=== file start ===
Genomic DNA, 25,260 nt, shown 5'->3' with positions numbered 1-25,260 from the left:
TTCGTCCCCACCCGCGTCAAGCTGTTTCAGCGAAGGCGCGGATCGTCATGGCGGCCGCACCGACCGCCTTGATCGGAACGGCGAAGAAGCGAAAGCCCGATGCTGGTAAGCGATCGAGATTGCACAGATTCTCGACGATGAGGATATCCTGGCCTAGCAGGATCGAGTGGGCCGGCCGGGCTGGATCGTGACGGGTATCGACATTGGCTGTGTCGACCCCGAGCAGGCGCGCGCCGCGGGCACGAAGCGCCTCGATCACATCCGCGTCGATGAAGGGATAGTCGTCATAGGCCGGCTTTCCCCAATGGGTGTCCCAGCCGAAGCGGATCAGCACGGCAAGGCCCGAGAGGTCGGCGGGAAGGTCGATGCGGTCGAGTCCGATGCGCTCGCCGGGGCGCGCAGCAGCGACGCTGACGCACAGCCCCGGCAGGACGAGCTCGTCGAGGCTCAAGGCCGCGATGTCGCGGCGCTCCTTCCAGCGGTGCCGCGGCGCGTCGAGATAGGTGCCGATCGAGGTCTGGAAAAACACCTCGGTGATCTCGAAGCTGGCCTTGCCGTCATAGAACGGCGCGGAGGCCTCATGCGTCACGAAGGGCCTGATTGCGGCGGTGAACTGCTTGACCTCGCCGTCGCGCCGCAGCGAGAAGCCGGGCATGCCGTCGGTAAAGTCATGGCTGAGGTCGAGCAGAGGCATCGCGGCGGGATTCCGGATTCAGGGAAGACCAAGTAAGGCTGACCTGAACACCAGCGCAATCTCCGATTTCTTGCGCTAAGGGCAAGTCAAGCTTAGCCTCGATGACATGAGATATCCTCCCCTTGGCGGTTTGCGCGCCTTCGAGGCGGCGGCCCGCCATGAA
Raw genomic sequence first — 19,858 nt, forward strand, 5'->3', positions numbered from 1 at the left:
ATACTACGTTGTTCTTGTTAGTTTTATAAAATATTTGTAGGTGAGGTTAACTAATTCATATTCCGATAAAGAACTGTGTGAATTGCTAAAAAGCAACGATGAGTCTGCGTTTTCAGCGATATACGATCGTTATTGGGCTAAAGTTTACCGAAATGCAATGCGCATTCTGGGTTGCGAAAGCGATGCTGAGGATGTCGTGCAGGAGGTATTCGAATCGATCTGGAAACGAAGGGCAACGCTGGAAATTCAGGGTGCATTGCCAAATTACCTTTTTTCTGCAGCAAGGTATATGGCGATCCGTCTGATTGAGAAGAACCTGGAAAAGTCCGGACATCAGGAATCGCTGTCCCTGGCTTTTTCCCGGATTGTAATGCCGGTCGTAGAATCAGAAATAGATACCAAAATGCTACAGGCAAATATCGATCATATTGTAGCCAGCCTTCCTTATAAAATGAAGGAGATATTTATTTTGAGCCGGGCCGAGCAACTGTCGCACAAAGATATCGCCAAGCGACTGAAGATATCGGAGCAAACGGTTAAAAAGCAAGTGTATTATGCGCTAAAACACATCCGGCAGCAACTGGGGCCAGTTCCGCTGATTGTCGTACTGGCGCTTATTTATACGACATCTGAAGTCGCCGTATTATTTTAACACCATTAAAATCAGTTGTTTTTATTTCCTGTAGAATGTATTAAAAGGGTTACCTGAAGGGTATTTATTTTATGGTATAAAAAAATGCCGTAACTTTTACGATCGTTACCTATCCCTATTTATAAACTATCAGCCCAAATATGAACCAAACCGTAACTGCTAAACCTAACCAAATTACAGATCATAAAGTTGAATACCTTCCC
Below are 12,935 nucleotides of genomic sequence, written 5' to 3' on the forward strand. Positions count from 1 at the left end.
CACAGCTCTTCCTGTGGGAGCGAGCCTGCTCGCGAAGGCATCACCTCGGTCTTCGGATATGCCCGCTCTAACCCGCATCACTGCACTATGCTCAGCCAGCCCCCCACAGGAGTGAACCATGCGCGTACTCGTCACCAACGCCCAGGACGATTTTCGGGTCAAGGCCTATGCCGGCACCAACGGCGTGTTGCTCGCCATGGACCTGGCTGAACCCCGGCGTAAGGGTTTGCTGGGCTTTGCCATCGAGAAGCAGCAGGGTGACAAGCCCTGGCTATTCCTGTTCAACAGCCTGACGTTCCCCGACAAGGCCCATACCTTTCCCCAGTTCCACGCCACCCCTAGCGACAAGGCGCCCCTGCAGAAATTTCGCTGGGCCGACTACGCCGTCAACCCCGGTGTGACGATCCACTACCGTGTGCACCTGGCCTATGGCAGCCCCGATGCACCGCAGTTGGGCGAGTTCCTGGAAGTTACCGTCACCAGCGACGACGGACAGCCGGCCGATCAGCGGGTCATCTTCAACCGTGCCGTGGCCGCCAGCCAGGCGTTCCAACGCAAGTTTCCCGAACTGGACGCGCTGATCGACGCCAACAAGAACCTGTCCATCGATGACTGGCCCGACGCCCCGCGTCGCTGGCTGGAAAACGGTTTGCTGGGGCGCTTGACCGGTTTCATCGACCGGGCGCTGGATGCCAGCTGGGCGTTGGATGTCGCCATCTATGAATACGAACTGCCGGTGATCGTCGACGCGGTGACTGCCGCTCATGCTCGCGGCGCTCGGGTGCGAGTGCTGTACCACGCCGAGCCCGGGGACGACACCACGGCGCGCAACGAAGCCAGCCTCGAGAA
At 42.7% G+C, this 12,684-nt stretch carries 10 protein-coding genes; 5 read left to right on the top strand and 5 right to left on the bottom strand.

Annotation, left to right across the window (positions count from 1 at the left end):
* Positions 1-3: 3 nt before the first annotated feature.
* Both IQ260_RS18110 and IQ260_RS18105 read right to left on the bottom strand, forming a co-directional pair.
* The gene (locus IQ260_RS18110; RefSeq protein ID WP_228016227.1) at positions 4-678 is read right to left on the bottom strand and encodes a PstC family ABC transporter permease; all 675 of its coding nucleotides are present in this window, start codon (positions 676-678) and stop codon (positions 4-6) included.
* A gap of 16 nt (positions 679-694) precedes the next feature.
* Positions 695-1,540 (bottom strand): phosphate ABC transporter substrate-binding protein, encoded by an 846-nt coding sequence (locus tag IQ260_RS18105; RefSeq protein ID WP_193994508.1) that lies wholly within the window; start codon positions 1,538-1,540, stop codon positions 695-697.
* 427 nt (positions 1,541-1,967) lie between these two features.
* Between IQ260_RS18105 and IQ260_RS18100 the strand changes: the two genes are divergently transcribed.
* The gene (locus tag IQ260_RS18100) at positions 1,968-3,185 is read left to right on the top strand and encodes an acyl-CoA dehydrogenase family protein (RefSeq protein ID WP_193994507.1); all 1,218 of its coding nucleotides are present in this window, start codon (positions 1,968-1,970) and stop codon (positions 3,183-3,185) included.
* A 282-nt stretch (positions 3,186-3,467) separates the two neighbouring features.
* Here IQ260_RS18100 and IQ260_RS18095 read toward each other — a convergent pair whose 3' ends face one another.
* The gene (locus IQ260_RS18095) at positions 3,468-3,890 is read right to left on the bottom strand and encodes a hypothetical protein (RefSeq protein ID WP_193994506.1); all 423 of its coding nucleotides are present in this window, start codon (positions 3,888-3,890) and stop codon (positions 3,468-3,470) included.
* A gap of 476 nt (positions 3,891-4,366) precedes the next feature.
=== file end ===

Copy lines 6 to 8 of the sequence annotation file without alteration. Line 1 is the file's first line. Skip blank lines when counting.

CACAGCTCTTCCTGTGGGAGCGAGCCTGCTCGCGAAGGCATCACCTCGGTCTTCGGATATGCCCGCTCTAACCCGCATCACTGCACTATGCTCAGCCAGCCCCCCACAGGAGTGAACCATGCGCGTACTCGTCACCAACGCCCAGGACGATTTTCGGGTCAAGGCCTATGCCGGCACCAACGGCGTGTTGCTCGCCATGGACCTGGCTGAACCCCGGCGTAAGGGTTTGCTGGGCTTTGCCATCGAGAAGCAGCAGGGTGACAAGCCCTGGCTATTCCTGTTCAACAGCCTGACGTTCCCCGACAAGGCCCATACCTTTCCCCAGTTCCACGCCACCCCTAGCGACAAGGCGCCCCTGCAGAAATTTCGCTGGGCCGACTACGCCGTCAACCCCGGTGTGACGATCCACTACCGTGTGCACCTGGCCTATGGCAGCCCCGATGCACCGCAGTTGGGCGAGTTCCTGGAAGTTACCGTCACCAGCGACGACGGACAGCCGGCCGATCAGCGGGTCATCTTCAACCGTGCCGTGGCCGCCAGCCAGGCGTTCCAACGCAAGTTTCCCGAACTGGACGCGCTGATCGACGCCAACAAGAACCTGTCCATCGATGACTGGCCCGACGCCCCGCGTCGCTGGCTGGAAAACGGTTTGCTGGGGCGCTTGACCGGTTTCATCGACCGGGCGCTGGATGCCAGCTGGGCGTTGGATGTCGCCATCTATGAATACGAACTGCCGGTGATCGTCGACGCGGTGACTGCCGCTCATGCTCGCGGCGCTCGGGTGCGAGTGCTGTACCACGCCGAGCCCGGGGACGACACCACGGCGCGCAACGAAGCCAGCCTCGAGAA
At 42.7% G+C, this 12,684-nt stretch carries 10 protein-coding genes; 5 read left to right on the top strand and 5 right to left on the bottom strand.

Annotation, left to right across the window (positions count from 1 at the left end):